ADVERTISEMENT

Mayor, governor differ on New York vaccination strategies

January 5, 2021 GMT
Dr. Scott Asnis, a dentist, receives a dose of the COVID-19 vaccine at a vaccination distribution center set up by Northwell Health and Nassau County at Nassau County Community College, Tuesday, Jan. 5, 2021, in Garden City, N.Y. It is the county's first vaccination distribution center. On Tuesday, eligble health care and frontline workers were able to get the vaccine at the site. (AP Photo/Kathy Willens)
Dr. Scott Asnis, a dentist, receives a dose of the COVID-19 vaccine at a vaccination distribution center set up by Northwell Health and Nassau County at Nassau County Community College, Tuesday, Jan. 5, 2021, in Garden City, N.Y. It is the county's first vaccination distribution center. On Tuesday, eligble health care and frontline workers were able to get the vaccine at the site. (AP Photo/Kathy Willens)
Dr. Scott Asnis, a dentist, receives a dose of the COVID-19 vaccine at a vaccination distribution center set up by Northwell Health and Nassau County at Nassau County Community College, Tuesday, Jan. 5, 2021, in Garden City, N.Y. It is the county's first vaccination distribution center. On Tuesday, eligble health care and frontline workers were able to get the vaccine at the site. (AP Photo/Kathy Willens)
1 of 9
Dr. Scott Asnis, a dentist, receives a dose of the COVID-19 vaccine at a vaccination distribution center set up by Northwell Health and Nassau County at Nassau County Community College, Tuesday, Jan. 5, 2021, in Garden City, N.Y. It is the county's first vaccination distribution center. On Tuesday, eligble health care and frontline workers were able to get the vaccine at the site. (AP Photo/Kathy Willens)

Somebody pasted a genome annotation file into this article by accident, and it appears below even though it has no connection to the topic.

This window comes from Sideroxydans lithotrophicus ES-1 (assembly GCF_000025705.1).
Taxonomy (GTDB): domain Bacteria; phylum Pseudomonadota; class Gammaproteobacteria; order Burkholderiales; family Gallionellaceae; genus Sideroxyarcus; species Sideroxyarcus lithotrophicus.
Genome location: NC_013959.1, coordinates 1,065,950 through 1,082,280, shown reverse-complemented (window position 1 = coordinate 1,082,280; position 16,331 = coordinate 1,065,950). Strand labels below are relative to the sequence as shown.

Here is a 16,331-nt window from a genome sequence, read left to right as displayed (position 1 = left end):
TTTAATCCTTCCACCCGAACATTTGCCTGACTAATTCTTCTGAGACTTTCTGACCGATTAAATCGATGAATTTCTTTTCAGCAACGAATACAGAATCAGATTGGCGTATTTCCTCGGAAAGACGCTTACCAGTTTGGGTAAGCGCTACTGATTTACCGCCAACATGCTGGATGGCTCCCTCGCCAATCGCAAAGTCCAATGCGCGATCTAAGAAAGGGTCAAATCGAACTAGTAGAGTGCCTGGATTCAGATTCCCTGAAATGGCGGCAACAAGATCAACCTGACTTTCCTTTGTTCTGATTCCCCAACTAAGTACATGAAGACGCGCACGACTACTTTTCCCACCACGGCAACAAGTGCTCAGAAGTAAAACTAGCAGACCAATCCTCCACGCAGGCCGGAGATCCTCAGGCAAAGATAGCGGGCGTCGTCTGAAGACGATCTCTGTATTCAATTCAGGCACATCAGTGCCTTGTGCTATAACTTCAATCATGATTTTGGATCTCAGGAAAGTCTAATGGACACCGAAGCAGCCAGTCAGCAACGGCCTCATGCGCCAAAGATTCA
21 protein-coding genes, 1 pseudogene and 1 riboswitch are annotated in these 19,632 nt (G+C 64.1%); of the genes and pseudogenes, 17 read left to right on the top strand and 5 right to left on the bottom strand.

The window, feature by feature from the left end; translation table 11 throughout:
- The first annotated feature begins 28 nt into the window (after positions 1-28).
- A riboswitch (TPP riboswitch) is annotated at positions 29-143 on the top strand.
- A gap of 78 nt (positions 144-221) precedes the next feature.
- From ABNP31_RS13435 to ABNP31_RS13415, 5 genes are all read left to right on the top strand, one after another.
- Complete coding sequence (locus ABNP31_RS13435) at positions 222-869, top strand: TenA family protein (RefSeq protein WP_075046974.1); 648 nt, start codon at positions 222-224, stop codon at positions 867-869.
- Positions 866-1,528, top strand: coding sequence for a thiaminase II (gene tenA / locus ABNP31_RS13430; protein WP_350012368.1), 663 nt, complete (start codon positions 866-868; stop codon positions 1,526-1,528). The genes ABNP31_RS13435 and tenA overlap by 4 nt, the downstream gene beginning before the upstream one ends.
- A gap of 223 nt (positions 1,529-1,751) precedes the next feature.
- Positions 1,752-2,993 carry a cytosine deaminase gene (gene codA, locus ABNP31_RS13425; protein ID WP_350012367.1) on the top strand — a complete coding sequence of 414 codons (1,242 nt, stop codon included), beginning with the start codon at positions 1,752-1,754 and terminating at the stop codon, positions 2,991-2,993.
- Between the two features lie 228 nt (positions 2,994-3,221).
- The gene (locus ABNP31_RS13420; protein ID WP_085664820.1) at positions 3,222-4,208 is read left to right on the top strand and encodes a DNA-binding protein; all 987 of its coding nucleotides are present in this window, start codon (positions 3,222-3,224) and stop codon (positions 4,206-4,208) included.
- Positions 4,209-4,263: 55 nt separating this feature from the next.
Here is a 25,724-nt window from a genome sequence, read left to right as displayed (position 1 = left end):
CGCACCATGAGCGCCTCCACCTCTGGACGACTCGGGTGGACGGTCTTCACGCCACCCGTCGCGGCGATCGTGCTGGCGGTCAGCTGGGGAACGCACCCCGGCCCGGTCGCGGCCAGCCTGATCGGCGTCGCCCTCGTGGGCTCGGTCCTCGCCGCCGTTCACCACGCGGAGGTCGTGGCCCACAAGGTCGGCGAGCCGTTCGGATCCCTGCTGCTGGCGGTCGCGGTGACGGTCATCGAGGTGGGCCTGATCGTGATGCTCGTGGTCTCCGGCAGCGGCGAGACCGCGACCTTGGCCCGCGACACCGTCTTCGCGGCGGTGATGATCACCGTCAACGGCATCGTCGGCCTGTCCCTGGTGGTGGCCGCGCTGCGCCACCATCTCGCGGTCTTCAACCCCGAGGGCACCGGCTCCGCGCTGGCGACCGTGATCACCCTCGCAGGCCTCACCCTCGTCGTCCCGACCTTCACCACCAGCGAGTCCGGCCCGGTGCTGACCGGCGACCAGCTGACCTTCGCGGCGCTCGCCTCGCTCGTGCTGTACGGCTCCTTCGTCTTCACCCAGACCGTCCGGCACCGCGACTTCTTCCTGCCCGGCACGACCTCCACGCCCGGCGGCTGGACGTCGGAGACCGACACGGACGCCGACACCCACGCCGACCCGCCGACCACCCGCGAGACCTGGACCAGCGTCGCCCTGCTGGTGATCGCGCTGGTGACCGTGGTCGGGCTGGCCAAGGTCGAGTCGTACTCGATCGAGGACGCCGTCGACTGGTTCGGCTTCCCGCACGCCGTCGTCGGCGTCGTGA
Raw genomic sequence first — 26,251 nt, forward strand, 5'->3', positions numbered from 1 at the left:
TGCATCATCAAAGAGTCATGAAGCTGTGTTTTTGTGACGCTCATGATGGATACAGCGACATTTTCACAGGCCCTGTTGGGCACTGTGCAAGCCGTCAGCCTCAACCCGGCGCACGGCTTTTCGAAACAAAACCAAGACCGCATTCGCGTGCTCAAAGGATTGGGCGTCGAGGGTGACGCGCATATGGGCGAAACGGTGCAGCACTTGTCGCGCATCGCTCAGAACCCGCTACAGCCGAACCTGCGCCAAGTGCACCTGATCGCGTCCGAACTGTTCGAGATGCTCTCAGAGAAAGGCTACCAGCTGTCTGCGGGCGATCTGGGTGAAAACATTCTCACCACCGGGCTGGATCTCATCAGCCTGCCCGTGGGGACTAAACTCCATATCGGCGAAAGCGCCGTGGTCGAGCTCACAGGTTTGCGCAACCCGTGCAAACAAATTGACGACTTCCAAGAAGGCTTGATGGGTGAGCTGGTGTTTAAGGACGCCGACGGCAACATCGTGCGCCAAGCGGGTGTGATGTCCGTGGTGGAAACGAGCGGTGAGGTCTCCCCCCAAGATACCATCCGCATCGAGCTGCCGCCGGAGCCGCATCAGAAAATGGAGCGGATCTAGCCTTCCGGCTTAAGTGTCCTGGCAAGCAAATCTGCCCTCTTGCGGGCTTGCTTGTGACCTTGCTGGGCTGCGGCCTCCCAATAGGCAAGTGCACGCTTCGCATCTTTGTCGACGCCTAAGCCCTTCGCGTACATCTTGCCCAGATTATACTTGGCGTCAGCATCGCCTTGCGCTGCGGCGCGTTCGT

1 of 9
Dr. Scott Asnis, a dentist, receives a dose of the COVID-19 vaccine at a vaccination distribution center set up by Northwell Health and Nassau County at Nassau County Community College, Tuesday, Jan. 5, 2021, in Garden City, N.Y. It is the county's first vaccination distribution center. On Tuesday, eligble health care and frontline workers were able to get the vaccine at the site. (AP Photo/Kathy Willens)

NEW YORK (AP) — Mayor Bill de Blasio and Gov. Andrew Cuomo offered competing strategies Tuesday for ramping up New York’s COVID-19 vaccination efforts, with de Blasio saying vaccine eligibility should be widened and Cuomo countering that hospitals need to do a better job of vaccinating the health care workers who are eligible now.

“Move it quickly. We’re serious,” said Cuomo, who on Monday threatened to fine hospitals that don’t administer their vaccine allotments quickly enough. “If you don’t want to be fined, just don’t participate in the program. It’s not a mandatory program.”

Only health care workers and nursing home residents and staff members are currently being vaccinated in New York. De Blasio said it’s time to broaden eligibility to include people older than 75 and essential workers such as police officers and firefighters.

ADVERTISEMENT

“Let us have the ability to do our jobs the right way. Give them the freedom to vaccinate and they will vaccinate thousands, then tens of thousands, then hundreds of thousands, then millions,” de Blasio said. “What they don’t need is to be shamed; what they don’t need is more bureaucracy; what they don’t need is a threat of fines.”

But Cuomo said vaccinations are lagging because some hospitals are just better managed than others. “If you’re doing your job, then what are you worried about?” Cuomo said.

Only about 100,000 people received vaccines in New York City during the first three weeks after the first vaccine was approved for emergency use, but de Blasio has pledged that the city will administer 400,000 vaccines a week by the end of this month.